Recco List

  1. Kakistocracy
  2. Education and DeVos –
  3. Booklet App – Nice idea about summarizing non-fiction books as a series of Whatsapp messages. Book collection can be better.
  4. Interesting podcast, this and the next one –
  5. Amazing journalism about how the ISIS coordinates its attacks –
  6. Very valid points about immigration by Ayaan Hirsi Ali –
  7. Very true about innate merit, appearances and optics –
  8. Gut wrenching documentary about manual scavenging in Mumbai. –
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Is it always wrong to discriminate against culture?

Is it always wrong to discriminate against culture? by @jonathankdavis1

Answer by Jon Davis:

People will get pissed off by me saying this, but discrimination against culture is the only kind of discrimination we ought to practice.

Culture is not race, ethnicity, or gender. It also isn’t something as superficial as a brand of musical styles or a food. Nowhere in the world is worse off for having more variety in food. All these are the surface features that do not actually reflect what defines a culture. What does, are the fundamental underlying set of ideas which have become embedded in a people and define and direct the choices they make.

For example, a culture which has embraced philosophies of Karl Marx will behave much differently than one in the tradition of Edmund Burke. A nation which has shifted to secularism will have different values inherent to it than one which upholds Christian values, and both will be radically different from one of the Islamic tradition, or even one where Confucianism was once the norm. Moreso, each and every culture today exists in a very complicated state of conflict between many competing, and often contradictory, systems of ideas within themselves, yet to be fully resolved. In many, the conflict is ripping the cultures apart, while a few use the conflicts of competing ideology to rationalize new solutions, which themselves will cause more disruption once they spread. An example of this would be Europe, where a philosophy of openness and egalitarianism pervaded following a century of bloody wars. Those ideas are being challenged today by increased internal struggles with security and Islamic colonization which is proving more and more unable to adapt and become part of the greater European culture which surrounds it.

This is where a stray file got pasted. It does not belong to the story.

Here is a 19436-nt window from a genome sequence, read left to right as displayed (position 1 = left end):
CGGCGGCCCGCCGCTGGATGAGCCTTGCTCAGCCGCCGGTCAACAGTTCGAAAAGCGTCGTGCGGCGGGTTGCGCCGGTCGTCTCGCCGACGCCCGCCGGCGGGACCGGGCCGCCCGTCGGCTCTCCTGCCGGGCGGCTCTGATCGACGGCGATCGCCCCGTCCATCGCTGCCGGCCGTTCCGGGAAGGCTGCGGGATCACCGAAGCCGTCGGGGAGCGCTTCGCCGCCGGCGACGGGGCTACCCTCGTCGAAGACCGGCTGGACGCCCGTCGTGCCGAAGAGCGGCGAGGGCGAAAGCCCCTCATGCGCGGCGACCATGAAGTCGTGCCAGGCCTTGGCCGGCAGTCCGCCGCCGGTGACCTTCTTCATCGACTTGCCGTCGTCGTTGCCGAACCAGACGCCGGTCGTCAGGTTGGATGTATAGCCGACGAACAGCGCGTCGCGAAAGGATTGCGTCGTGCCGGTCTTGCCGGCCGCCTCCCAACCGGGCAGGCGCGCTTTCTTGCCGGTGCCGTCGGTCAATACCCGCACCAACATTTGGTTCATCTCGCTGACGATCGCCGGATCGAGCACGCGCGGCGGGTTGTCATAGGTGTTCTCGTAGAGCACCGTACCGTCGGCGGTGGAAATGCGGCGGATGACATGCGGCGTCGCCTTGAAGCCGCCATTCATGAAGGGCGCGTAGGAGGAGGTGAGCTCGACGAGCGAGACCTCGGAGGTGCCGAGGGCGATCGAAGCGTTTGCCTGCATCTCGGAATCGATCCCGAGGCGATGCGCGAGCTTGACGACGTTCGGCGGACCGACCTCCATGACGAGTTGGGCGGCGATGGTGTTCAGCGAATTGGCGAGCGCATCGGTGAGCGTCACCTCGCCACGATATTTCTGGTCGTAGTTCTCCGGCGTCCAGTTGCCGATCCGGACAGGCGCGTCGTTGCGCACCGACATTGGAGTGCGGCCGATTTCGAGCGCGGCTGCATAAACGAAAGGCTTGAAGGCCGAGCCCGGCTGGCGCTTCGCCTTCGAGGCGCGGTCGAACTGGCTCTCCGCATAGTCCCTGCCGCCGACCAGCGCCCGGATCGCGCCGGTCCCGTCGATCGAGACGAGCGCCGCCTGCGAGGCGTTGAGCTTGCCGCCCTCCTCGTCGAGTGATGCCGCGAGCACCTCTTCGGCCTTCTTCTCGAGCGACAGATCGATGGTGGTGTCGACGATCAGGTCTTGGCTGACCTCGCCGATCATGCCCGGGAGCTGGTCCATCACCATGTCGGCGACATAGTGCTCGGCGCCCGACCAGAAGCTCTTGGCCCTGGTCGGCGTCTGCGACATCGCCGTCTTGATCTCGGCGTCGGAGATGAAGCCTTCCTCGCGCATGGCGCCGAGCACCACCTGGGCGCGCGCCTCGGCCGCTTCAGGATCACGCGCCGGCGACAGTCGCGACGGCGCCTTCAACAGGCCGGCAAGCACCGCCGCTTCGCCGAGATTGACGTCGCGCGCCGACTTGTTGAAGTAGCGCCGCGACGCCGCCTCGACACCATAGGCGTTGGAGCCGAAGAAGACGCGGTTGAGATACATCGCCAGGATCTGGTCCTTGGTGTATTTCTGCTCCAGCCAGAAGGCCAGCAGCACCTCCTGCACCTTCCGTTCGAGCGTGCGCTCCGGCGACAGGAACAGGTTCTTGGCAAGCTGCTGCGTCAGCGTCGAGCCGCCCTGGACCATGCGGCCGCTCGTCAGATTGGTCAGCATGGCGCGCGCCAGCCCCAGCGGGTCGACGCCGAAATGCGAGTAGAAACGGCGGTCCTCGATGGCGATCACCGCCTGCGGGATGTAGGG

That said, the reality of this is that all ideas are not equal and all don’t work together in the same society. More than this, when certain ideas are placed together, they always lead to predictable outcomes. What’s important to note, is that absolutely no one in the history of mankind ever thought they were evil. Every dictator, despot, and murderer of millions was acting in accordance with what they believed to be the best form of governance according to what they believed was right. Every single one believed they were acting in a way consistent with what was the good and moral thing to do… every single one.

To be clear… there is such a thing as a bad culture.

In this example, the National Socialist Party of Germany circa the 1930’s had many economic policies which were very progressive for their day, and served well to elevate the everyday German out of the suffering they experienced following the First World War… but we don’t remember the National Socialist Party for their economic policies, do we? No, we remember the Holocaust, the Rape of Europa, lebensraum and the decimation of whole populations in systematic ethnic cleansing as their legacy. What is important to accept, is that the economic revolution they experienced was tied to the very same ideas which invariably led to the slaughter of over fifty million people. You simply couldn’t one in the way they did, without the other. Regardless, many Nazis lacked remorse for the collective actions of their party, because the ideas of Nazism were so ingrained in their moral rationality of the world, that they saw everything they did as good and necessary in the end. It is in this way that intentional famines were engineered in China, political purges in Soviet Russia, Colonialism from Europe, Baathism’s spread in the Middle East, and a regime of fanatical Islamists resurrected the Caliphate to the horror of the world. In every case, the leaders of the movements didn’t balk, because to them, they were never the bad guys.